That's because borrowers who can't afford to pay down their loans can ask the government for a deferment or forbearance, which freezes their payments while interest continues to accrue. During a deferment, Uncle Sam pays the interest on subsidized loans. To qualify for either option, borrowers merely need to claim an economic hardship or return to school. Borrowers can postpone payments indefinitely by enrolling in college half-time—during which time they can take out even more loans. Borrowers can use the loans to pay for incidental living expenses.

Heavily indebted borrowers can also enroll in an income-based repayment plan, which caps monthly payments at 10% of their discretionary income—about $150 per month for someone earning $30,000 annually. The government then forgives the entire outstanding loan after 10 years of making these minimum payments while working for a nonprofit or the government. You have to wait 20 years if you work in the profit-making economy.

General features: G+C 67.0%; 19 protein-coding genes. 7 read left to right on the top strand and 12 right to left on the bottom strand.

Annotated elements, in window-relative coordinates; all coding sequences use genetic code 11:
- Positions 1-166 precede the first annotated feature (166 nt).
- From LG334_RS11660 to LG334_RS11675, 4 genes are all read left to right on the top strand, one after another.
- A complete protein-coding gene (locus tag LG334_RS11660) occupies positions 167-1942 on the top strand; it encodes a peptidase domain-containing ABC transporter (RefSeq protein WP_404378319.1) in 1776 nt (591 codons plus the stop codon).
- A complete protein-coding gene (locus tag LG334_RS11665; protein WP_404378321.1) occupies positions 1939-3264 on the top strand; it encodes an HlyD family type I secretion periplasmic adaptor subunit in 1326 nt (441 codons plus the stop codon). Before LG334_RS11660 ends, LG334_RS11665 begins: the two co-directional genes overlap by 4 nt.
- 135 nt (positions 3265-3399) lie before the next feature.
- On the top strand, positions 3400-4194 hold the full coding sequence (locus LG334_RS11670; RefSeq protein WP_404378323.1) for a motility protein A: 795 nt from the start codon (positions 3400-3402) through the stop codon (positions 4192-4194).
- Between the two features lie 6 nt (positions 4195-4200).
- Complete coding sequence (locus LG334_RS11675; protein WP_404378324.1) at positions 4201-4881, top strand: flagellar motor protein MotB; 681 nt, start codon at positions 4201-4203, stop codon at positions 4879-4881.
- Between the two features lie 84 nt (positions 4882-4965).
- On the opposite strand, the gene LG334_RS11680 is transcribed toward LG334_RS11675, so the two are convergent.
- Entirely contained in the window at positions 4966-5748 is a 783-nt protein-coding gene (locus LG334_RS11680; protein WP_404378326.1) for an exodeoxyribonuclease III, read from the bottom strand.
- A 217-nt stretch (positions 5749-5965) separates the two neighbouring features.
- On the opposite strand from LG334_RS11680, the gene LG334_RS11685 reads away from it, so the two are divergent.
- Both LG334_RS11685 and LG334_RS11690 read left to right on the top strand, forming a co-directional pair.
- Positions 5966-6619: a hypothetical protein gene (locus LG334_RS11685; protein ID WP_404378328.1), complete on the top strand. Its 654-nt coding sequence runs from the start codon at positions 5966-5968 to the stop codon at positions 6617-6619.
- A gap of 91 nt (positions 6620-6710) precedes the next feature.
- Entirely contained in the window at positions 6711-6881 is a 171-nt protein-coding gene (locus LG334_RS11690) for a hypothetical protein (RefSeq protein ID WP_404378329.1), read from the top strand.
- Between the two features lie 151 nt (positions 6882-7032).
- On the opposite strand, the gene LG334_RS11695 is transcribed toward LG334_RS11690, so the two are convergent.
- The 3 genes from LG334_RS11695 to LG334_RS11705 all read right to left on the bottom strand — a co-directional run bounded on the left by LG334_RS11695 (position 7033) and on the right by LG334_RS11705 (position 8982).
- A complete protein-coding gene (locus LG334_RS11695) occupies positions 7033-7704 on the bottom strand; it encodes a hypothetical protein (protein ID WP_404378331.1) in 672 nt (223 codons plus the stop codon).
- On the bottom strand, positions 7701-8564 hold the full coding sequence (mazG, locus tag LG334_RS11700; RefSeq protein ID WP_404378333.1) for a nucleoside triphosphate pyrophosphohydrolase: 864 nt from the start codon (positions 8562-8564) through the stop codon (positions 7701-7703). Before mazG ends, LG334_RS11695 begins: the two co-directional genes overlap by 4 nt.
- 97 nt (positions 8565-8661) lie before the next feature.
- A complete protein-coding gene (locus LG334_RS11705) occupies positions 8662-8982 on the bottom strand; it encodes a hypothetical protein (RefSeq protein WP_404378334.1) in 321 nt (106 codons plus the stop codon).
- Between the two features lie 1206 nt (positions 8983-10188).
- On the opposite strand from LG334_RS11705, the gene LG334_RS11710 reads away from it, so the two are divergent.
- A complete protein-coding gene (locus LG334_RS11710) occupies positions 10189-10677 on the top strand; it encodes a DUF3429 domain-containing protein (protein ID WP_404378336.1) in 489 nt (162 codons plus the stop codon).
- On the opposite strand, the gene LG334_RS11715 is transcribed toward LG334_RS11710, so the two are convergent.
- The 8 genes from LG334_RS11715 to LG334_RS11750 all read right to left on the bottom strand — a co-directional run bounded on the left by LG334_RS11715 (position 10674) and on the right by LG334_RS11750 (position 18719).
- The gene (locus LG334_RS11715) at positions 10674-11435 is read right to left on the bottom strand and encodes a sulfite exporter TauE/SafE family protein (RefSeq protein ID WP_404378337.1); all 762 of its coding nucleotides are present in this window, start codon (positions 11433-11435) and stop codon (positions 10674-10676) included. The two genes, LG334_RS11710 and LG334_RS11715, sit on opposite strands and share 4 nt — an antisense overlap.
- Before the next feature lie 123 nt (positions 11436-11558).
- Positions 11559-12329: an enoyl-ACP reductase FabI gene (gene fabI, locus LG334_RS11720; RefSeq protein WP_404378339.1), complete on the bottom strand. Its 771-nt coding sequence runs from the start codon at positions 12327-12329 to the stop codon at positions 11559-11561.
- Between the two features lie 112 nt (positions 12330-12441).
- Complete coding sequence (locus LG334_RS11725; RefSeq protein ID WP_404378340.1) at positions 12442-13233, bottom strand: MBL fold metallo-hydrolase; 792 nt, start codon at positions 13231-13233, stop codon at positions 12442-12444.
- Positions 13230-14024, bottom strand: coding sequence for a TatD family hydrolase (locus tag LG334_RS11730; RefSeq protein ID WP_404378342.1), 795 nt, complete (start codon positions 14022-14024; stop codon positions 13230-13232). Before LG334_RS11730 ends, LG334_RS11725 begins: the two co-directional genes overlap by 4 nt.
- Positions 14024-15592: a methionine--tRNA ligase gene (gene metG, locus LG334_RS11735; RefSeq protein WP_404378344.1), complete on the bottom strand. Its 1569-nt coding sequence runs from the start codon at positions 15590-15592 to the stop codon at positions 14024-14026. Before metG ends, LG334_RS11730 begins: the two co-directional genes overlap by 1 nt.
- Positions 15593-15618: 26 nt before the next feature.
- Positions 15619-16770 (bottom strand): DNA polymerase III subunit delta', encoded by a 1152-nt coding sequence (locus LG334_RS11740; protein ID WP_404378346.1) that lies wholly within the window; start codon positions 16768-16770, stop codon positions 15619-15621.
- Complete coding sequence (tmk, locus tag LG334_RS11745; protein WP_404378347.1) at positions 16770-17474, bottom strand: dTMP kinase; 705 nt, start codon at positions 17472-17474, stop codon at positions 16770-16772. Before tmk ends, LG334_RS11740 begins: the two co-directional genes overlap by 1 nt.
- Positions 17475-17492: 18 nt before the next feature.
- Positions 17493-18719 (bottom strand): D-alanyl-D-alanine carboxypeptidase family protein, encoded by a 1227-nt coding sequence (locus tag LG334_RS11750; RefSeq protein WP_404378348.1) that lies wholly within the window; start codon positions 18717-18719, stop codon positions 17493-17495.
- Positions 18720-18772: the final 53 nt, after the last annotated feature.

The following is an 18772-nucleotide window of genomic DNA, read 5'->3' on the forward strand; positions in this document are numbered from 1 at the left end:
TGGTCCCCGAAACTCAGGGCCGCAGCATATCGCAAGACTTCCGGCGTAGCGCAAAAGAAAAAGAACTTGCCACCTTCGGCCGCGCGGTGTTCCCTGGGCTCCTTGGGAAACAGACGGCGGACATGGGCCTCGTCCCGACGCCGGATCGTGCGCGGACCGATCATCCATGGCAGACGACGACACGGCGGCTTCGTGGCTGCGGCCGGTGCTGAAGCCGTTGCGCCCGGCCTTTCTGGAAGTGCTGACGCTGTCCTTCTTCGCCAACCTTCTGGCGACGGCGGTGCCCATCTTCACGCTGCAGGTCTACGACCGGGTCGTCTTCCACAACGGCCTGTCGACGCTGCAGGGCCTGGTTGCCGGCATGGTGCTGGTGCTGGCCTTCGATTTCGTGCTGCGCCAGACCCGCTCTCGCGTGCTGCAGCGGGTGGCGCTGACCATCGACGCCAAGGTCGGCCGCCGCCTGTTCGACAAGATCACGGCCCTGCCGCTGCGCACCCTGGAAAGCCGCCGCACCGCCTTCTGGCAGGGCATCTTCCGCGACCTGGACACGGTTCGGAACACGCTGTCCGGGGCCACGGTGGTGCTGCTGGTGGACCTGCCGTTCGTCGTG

But as the New York Fed report notes, borrowers who participate in income-based repayment plans may "make only small payments, which are often insufficient to cover the accumulated interest." Thus their loan balances grow.

Student loan debt nearly tripled to $966 billion in 2012 from $364 billion in 2004, but not merely because more students are going to school and taking out bigger loans. The Fed report's major finding is that government programs intended to prevent defaults are actually causing many borrowers to rack up more debt. Yet these borrowers aren't included in the government's official default or delinquency rates.

Eliminating painful consequences doesn't help people do a better job of managing risk. It entices them into ignoring risk.

Income inequality isn't the defining problem of our age. That honor belongs to moral hazard.

Posted by Cassandra at 06:49 AM | Comments (16) | TrackBack

April 23, 2014

At Lake Wobegone the IRS, Everyone Is Above Average